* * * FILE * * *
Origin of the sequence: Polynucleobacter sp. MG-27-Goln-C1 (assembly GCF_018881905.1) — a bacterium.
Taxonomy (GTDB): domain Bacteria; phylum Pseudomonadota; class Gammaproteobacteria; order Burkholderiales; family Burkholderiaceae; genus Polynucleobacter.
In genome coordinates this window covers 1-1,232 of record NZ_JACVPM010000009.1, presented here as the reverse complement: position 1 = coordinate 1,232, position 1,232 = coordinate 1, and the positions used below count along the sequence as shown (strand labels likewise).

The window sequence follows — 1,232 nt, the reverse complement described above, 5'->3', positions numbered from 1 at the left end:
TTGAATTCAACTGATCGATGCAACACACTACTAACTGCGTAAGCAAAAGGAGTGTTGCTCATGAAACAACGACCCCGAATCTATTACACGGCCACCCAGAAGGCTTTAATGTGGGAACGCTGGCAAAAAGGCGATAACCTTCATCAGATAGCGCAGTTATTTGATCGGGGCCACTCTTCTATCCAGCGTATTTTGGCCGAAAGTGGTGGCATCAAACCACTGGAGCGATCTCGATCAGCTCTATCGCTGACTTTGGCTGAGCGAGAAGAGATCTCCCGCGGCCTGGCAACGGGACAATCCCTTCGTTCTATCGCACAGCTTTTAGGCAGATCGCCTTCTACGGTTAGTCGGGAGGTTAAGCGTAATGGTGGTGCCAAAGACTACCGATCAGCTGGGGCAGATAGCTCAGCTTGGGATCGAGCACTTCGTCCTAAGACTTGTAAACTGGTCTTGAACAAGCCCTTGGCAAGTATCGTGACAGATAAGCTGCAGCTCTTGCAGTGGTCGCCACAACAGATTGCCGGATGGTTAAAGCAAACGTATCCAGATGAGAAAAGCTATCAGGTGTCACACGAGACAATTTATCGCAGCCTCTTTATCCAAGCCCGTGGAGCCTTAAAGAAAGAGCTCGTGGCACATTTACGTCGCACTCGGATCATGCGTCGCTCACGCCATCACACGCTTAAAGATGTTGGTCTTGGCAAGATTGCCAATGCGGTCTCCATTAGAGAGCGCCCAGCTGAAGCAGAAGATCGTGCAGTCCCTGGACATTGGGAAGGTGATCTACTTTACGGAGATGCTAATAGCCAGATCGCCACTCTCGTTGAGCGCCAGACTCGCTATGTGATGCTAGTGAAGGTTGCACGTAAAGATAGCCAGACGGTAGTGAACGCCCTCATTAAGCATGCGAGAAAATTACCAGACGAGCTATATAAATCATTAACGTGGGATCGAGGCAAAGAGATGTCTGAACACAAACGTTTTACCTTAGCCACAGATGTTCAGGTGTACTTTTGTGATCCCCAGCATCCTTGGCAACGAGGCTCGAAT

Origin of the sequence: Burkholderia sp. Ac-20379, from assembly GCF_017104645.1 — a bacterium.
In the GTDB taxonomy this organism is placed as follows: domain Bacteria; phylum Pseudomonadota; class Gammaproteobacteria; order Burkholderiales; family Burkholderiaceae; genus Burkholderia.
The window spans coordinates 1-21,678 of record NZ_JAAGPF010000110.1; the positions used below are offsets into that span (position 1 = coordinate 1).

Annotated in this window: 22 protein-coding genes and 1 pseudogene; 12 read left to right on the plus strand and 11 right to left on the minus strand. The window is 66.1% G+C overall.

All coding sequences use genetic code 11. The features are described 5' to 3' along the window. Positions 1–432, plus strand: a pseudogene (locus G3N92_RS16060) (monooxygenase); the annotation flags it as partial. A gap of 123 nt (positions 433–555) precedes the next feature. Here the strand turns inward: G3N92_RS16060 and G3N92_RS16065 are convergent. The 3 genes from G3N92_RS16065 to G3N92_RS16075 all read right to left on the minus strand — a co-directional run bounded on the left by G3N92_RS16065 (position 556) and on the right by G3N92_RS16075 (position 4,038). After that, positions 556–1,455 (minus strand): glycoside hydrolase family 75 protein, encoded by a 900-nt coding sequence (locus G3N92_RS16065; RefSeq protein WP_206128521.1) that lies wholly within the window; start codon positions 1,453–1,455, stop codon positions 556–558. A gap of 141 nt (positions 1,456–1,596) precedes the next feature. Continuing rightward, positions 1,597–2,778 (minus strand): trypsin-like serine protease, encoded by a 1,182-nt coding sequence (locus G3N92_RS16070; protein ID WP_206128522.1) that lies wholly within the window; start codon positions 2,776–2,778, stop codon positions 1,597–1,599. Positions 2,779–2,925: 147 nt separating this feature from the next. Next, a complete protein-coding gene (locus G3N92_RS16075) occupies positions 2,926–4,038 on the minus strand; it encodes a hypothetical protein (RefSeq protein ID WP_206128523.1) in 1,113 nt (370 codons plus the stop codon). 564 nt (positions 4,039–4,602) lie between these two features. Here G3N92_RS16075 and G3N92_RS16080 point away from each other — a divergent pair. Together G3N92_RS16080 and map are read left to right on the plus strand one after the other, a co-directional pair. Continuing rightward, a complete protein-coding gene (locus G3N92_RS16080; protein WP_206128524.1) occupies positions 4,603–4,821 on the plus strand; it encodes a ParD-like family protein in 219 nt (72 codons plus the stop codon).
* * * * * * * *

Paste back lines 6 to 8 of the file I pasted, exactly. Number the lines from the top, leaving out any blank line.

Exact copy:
Origin of the sequence: Burkholderia sp. Ac-20379, from assembly GCF_017104645.1 — a bacterium.
In the GTDB taxonomy this organism is placed as follows: domain Bacteria; phylum Pseudomonadota; class Gammaproteobacteria; order Burkholderiales; family Burkholderiaceae; genus Burkholderia.
The window spans coordinates 1-21,678 of record NZ_JAAGPF010000110.1; the positions used below are offsets into that span (position 1 = coordinate 1).